Pregnancy and Covid-19 (coronavirus)

How to look after yourself during pregnancy with the COVID-19 outbreak

In a world of uncertainty, it is hard to not think the worse… and who can blame you?

You cannot go out and about or spend time with your loved ones, but what you can do is focus on your pregnancy. Eat healthy, enjoy fresh air even if it’s just in the garden and stay motivated, here are a few ideas to help you along the way 😊

  • Keep your blood sugar level up by eating whole, healthy foods and plenty of protein. …

We are all aware that there is a fresh food shortage, with everyone panic buying but please try and remain calm… Try local stores instead of the larger supermarket chains or even place an order online, it may take a few weeks to arrive but that does not matter… All that matters is that you eat healthy as often as you can.

  • Dealing with morning sickness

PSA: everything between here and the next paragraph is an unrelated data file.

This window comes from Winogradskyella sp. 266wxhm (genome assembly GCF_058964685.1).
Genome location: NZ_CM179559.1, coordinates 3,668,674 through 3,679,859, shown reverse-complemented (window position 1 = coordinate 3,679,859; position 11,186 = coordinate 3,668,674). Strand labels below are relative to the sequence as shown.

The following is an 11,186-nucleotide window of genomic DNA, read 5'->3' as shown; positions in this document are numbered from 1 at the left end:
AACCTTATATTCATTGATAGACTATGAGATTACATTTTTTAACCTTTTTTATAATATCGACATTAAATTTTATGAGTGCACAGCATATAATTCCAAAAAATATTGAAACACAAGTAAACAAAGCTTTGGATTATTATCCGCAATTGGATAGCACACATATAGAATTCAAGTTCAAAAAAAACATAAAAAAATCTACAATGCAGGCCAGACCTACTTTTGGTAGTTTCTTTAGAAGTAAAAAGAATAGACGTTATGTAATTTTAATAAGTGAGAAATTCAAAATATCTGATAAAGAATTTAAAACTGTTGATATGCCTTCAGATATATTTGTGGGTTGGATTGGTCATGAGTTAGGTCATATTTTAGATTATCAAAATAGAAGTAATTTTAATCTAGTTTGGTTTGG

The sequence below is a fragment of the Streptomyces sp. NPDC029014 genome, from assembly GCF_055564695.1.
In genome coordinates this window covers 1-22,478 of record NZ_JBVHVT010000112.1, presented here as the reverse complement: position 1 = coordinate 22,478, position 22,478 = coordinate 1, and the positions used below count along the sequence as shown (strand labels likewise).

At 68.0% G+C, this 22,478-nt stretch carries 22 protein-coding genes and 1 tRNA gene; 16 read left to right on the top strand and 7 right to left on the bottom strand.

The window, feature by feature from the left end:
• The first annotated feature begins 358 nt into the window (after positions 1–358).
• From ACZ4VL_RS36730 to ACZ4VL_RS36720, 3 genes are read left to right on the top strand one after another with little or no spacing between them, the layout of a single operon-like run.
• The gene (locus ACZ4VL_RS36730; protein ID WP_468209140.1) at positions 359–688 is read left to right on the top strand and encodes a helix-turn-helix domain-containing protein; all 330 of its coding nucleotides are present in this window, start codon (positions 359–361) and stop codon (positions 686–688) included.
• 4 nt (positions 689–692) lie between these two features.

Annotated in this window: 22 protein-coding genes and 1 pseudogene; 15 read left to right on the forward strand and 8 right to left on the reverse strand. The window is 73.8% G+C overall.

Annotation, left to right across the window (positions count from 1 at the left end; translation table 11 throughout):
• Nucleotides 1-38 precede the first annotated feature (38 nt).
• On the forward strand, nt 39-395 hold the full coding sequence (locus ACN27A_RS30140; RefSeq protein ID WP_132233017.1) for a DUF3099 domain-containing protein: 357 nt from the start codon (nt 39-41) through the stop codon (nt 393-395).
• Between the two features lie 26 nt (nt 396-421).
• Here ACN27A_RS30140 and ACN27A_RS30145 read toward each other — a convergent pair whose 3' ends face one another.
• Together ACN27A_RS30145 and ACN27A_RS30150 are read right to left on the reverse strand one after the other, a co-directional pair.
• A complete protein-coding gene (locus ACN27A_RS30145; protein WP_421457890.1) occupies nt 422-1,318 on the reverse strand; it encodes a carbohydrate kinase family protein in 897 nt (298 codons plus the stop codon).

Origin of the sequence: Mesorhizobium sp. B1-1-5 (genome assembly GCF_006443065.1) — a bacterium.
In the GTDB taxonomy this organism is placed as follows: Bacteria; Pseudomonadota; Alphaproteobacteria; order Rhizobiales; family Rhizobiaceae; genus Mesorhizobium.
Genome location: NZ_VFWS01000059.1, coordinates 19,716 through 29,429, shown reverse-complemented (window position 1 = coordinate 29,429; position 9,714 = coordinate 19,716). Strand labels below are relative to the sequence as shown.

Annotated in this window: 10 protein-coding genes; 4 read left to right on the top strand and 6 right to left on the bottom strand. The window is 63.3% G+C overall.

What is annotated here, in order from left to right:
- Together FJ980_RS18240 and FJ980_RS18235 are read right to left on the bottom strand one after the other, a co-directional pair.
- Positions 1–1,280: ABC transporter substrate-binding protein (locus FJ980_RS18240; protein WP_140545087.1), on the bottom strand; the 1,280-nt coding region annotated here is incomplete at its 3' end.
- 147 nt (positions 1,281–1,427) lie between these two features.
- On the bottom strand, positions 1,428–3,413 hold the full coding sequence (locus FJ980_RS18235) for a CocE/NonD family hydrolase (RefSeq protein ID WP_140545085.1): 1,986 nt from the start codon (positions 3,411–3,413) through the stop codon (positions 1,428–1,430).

: Get plenty of rest (tiredness can make nausea worse)

: Avoid foods or smells that make you feel sick

: Eat something like dry toast or a plain biscuit before you get out of bed

Small, frequent meals of plain foods that are high in carbohydrate and low in fat (such as bread, rice, crackers and pasta)

: Eat cold foods rather than hot ones if the smell of hot meals makes you feel sick

drink plenty of fluids, such as water (sipping them little and often may help prevent vomiting)

: Eat foods or drinks containing ginger – there’s some evidence ginger may help reduce nausea and vomiting (check with your pharmacist before taking ginger supplements during pregnancy)

: Try acupressure – there’s some evidence that putting pressure on your wrist, using a special band or bracelet on your forearm, may help relieve the symptoms